Trust fund could help finance EGC proposal
THERE ARE few, if any, recommendations contained in the broad outlines offered by Michael Lee-Chin’s group to drive sustainable growth in Jamaica with which reasonable people would disagree.
Indeed, Mr Lee-Chin, the billionaire banker, and the members of his Economic Growth Council (EGC) implicitly concede that macroeconomic stability is not the sine qua non for sustainable economic growth, but were not compelled to dwell on this issue, except for a few minor points of policy detail, to encourage the Holness administration to enter a successor agreement with the International Monetary Fund when the existing one expires next year.
There is logic to the absence of emphasis on this point: Jamaica, having been at the precipice, has been having a good go over the past four and a half years at managing its fiscal affairs. It has run a current account surplus of more than seven per cent of GDP, contrasting with the reduction of its debt from 150 per cent to 125 per cent of GDP; the current account deficit has slumped from 13 per cent of GDP to under two per cent; the Government, for the first time in nearly two decades, is about to balance its Budget; and investor confidence is high. But while the needle has begun to move on growth, these gains, it is felt, are not themselves sufficient to generate GDP expansion at the proposed sustained five per cent level projected by Mr Lee-Chin by 2020.
So, the EGC has proposed a number of other interventions, most of which, such as creating an efficient and responsive public bureaucracy, have long been on the agendas of Jamaican administrations, but over which they dithered, mainly because of an absence of consensus and a lack of political will. Significantly, however, Mr Lee-Chin’s team highlighted improving citizen security and safety “as the single most important growth-inducing reform that Jamaica can undertake”.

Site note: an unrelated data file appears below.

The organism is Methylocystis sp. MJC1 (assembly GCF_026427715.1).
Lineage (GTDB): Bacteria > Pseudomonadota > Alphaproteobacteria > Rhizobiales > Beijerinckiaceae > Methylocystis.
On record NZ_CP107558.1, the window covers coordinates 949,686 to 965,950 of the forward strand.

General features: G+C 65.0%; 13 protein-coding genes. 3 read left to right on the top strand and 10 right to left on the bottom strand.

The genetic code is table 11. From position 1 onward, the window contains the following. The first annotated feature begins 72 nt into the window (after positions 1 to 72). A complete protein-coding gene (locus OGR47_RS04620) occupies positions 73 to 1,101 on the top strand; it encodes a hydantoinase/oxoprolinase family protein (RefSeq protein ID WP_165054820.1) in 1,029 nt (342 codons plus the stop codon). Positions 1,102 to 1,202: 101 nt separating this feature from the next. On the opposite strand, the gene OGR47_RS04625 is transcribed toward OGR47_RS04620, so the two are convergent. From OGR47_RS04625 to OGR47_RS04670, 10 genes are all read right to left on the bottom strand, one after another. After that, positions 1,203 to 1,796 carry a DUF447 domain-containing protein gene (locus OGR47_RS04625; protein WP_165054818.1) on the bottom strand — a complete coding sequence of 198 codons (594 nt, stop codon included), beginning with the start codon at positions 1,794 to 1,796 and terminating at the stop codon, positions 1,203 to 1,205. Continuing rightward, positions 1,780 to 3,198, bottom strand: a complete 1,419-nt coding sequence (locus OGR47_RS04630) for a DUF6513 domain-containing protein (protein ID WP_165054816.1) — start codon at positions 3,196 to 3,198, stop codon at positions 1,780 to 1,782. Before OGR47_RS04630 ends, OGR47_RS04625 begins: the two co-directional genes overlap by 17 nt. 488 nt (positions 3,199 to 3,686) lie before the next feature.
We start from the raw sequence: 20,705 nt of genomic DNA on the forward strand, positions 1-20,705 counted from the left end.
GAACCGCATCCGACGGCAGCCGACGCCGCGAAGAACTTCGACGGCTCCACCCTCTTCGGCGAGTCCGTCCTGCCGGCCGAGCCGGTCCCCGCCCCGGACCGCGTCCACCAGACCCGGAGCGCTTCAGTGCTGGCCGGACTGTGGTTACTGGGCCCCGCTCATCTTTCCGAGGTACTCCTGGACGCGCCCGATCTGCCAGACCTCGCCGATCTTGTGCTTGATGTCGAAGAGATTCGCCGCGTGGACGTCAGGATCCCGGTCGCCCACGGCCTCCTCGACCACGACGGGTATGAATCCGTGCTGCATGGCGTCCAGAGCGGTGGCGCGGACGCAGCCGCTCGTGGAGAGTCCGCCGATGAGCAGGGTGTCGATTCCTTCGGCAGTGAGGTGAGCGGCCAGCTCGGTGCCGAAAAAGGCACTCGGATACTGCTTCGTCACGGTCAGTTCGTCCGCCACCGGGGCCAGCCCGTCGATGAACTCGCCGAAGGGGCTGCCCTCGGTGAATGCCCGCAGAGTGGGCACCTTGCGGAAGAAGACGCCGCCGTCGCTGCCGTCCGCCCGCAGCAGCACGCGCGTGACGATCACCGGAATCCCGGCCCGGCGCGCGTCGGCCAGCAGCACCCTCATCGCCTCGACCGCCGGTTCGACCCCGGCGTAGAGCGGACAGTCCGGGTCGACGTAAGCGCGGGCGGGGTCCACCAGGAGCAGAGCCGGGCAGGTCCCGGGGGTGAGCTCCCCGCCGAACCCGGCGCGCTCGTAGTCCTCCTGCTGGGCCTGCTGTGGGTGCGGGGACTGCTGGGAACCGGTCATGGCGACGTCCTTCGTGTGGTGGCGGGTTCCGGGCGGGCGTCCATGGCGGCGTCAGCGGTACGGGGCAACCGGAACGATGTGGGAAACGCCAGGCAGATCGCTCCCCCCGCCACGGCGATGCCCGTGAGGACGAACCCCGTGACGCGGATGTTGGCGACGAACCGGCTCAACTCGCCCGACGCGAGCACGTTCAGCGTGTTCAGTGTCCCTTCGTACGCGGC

That declaration makes sense. Although murders are down around 30 per cent from six years ago, the homicide rate, hovering at 45 per 100,000, is among the world’s worst. Worryingly, the recent trend suggests a growing incapacity to curb violent crime in the west. This is happening in an environment where most murders are never solved and few killers are ever brought to court, much less convicted. At the same time, Jamaica has a snail-pace legal system, with its courts clogged with nearly half a million cases. Yet, most economic analyses suggest that lowering the murder rate to low double digits would increase its GDP by up to six per cent if it could bring its homicide rate to a low of 10/100,000, or less.
On this front, Mr Lee-Chin outlined a range of reform initiatives that ought to have the support of the political Opposition, given that they essentially echo ideas and programmes that were touted, and in some instances, implemented by Peter Bunting and Mark Golding, respectively, the ministers of national security and justice in the previous government. The difference here is the call for coordination and oversight. Except for the suggestion to “divert” J$500 million a year spent by the constabulary on rent to construct purpose-built police stations, Mr Lee-Chin’s group did not cost, or propose how these initiatives are to be funded. The Government, clearly, will have to reallocate resources, for which it has to build consensus.
On the way forward, especially for the sustained financing of a modern and efficient judicial system, we suggest that the administration borrow, with the appropriate tweaks, the model employed by regional states for the Caribbean Court of Justice: the establishment of a self-sustainable trust fund. Taking into account its debt-sustainability obligations, Jamaica could put up seed capital and call on international partners for assistance.